The Molecular-Driven Classification of Gastric Cancers
Insights From: Yelena Y. Janjigian, MD, Memorial Sloan Kettering Cancer Center; Alan P. Venook, MD, University of California San Francisco; Zev A. Wainberg, MD, UCLA School of Medicine
Yelena Y. Janjigian, MD: We’ve recognized that gastric cancer is a heterogenous disease and there are unique subsets of tumors based on histology, clinical behavior, and biology. Now that The Cancer Genome Atlas published, we’ve established that molecularly the subtypes are quite distinct. That’s where the field has evolved beyond the WHO classifications, or just histologic classification, to really recognize, on the molecular level, that these tumors are distinct.
And so, we see that esophageal squamous cell cancer and adenocarcinoma of the esophagus are molecularly different and should never be approached in the same clinical trial for the same patient population. In fact, the squamous cell of the esophagus is biologically very similar to very aggressive types of head and neck squamous cell tumors. Within adenocarcinomas, esophageal adenocarcinomas are biologically similar to GE junction tumors. Therefore, these tumors can be used and put together in similar clinical trials if we’re developing molecularly targeted agents.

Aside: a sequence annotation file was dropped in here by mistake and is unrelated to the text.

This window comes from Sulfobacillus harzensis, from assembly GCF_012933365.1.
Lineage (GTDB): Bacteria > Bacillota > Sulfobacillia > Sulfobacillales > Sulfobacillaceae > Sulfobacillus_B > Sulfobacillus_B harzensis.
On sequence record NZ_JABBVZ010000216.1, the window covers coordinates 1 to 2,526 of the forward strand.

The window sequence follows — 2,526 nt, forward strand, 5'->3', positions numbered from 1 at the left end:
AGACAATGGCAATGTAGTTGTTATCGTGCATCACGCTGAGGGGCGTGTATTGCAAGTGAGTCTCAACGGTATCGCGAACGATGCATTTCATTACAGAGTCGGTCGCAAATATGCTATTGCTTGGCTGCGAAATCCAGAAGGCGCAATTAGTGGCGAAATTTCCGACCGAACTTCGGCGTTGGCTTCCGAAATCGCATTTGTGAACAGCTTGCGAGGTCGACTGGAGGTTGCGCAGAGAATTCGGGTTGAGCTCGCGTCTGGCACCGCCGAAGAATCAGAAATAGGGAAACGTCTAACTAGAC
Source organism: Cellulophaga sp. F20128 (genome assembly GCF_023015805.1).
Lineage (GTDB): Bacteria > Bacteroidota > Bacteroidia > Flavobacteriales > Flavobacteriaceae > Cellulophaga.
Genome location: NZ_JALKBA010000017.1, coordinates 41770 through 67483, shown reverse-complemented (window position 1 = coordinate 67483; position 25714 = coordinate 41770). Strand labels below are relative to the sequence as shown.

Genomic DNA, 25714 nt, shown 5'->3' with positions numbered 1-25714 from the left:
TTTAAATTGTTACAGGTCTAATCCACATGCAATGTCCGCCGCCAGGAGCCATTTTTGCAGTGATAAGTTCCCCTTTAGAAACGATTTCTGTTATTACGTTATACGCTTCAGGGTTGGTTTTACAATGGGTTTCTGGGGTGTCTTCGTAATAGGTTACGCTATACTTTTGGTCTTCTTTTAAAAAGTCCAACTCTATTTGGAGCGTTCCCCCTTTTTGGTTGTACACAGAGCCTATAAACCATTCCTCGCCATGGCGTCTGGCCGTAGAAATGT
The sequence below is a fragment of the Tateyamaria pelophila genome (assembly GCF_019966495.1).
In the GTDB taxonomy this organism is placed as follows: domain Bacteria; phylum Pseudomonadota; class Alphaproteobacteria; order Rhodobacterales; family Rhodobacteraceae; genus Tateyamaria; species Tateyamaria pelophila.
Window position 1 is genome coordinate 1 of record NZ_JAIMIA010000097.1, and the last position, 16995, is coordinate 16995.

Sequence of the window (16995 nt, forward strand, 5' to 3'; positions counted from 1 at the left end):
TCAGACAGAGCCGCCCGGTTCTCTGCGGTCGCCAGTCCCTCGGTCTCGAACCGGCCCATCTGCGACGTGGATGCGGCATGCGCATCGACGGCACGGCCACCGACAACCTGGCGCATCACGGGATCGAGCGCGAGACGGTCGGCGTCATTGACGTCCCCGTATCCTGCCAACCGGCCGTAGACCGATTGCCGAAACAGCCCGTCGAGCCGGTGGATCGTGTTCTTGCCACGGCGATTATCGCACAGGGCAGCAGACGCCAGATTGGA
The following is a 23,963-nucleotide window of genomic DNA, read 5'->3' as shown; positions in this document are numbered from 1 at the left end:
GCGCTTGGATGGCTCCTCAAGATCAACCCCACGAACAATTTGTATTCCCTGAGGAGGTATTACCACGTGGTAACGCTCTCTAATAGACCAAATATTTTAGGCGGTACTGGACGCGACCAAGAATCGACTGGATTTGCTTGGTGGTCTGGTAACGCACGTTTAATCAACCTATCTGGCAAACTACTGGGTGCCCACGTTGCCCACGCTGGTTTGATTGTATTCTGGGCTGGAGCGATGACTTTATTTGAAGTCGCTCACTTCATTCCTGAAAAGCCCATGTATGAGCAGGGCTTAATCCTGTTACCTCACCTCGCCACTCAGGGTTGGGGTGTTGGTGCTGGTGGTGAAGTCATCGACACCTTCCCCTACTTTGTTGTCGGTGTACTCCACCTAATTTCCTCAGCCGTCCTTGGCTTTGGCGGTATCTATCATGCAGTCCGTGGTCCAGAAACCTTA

These tumors tend to be chromosomally unstable and have a lot of amplifications in the receptor tyrosine kinase, such as HER2, EGFR, or MET. There are also p53 mutations, so they tend to be more aggressive and grow and metastasize at an earlier time in the disease. And also, these tumors tend to be non-MSI, although what’s important to note is that we can’t guess based on anatomy if this going to be an MSI tumor or an EBV tumor. Histologic and molecular characterization is quite important.
So, there are chromosomally unstable tumors, and then the 3 other biologic subtypes are genomically stable tumors. Those are the signet ring cell histology, most commonly. Those are the claudin-rearranged tumors, E-cadherin–altered tumors. And we’ll talk about claudin as a possibility for targeted agents in the future.
MSI and EBV subtypes within the TCGA are most provocative and important for targeting with immunotherapy. EBV-positive gastric cancer is rare but very important to study and to diagnose, as 80% of those tumors are PD-L1 positive. And then within MSI, the indication for immunotherapy is quite strong and responses can be quite dramatic. Although these tumors are rare in metastatic patients, they’re important to look for as they will dramatically change the treatment algorithm.